Many families are preemptively halting conversations about politics before their holiday gatherings even get started. Who can blame them? The tension and anxiety is high. We need a break from it. Family gatherings should be a break from bickering and hostility. However, families can also be the very best places for difficult conversations. One of my concerns is that if we are unwilling to have these difficult conversations with those we love the most, how will we ever have them with strangers or those we mistrust? Here are a few tips for having Courageous Conversations with your family this holiday season:
Where to start? The first question to ask is whether the emotions and anxiety are too high or whether the consequences have the potential to be so severe that the conversation either needs to be limited, or doesn’t need to happen at this time and place, or doesn’t need to happen at all. Being honest with ourselves about our apprehensions can be helpful in articulating our fears or other concerns we have going into the conversation. Our fears might include: the relationship will be damaged or lost; hidden or unresolved emotions will spill out; we might say things we will later regret. While families can be the best place to practice the skills of listening and building empathy because of our shared history and mutual respect, families can also be the most difficult place to have these conversations because the stakes can be so high. These are the relationships we depend on for stability and love.
It might be helpful to think ahead about possible outcomes. If a person is known for being stubborn and unwilling to listen, then your expectations should reflect that. If there is a person with whom you have a tenuous relationship, then you need to consider whether to even begin a conversation about politics or other debatable issue.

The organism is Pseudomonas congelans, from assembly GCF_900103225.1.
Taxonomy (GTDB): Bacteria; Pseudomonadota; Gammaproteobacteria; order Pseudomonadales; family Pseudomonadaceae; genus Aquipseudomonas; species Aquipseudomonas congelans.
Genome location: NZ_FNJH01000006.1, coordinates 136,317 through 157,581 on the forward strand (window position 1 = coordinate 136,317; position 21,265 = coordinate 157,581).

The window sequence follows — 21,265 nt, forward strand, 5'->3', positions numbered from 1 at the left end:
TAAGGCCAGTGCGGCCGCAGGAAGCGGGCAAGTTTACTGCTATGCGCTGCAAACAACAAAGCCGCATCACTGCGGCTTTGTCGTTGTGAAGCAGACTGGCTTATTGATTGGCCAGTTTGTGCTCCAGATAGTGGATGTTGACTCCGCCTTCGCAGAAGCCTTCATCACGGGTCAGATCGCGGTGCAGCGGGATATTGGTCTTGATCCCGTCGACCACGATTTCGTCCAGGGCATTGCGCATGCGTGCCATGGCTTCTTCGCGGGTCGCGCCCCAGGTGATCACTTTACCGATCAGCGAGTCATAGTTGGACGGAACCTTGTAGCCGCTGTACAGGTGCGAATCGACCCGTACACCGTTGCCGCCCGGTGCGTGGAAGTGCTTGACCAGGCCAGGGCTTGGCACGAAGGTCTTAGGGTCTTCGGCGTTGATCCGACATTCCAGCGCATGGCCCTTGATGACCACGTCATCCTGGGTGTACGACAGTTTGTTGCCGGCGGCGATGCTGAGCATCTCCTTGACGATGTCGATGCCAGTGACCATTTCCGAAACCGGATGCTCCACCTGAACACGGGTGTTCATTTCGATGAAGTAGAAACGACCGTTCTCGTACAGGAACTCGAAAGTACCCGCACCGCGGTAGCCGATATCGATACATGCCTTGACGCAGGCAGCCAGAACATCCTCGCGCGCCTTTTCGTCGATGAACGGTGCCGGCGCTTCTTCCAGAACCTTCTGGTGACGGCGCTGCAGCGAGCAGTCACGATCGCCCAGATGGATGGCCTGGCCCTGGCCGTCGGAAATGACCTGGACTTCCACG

Be courageous and brave enough to have the conversations.
If you decide that discussing politics probably won’t result in severe relationship damage, the next step is the willingness to engage. One of the dynamics that will influence the conversation is your own attitude. If you approach these conversations ready for a fight, to tell someone off, or to tell another person why he or she is wrong, there’s a good chance the conversation will inevitably head in that direction. However, if you remind yourself of your commitments, convictions, and values beforehand, there’s a better chance the conversation will create an opportunity for growth.
We might have to explicitly and repeatedly remind ourselves of our commitment to our parents despite how offensive we find their opinions. Or we might have to clarify our conviction not to tolerate hateful words and be willing to voice our disagreement in love and gentleness.
Affirm fears and the relationship upfront.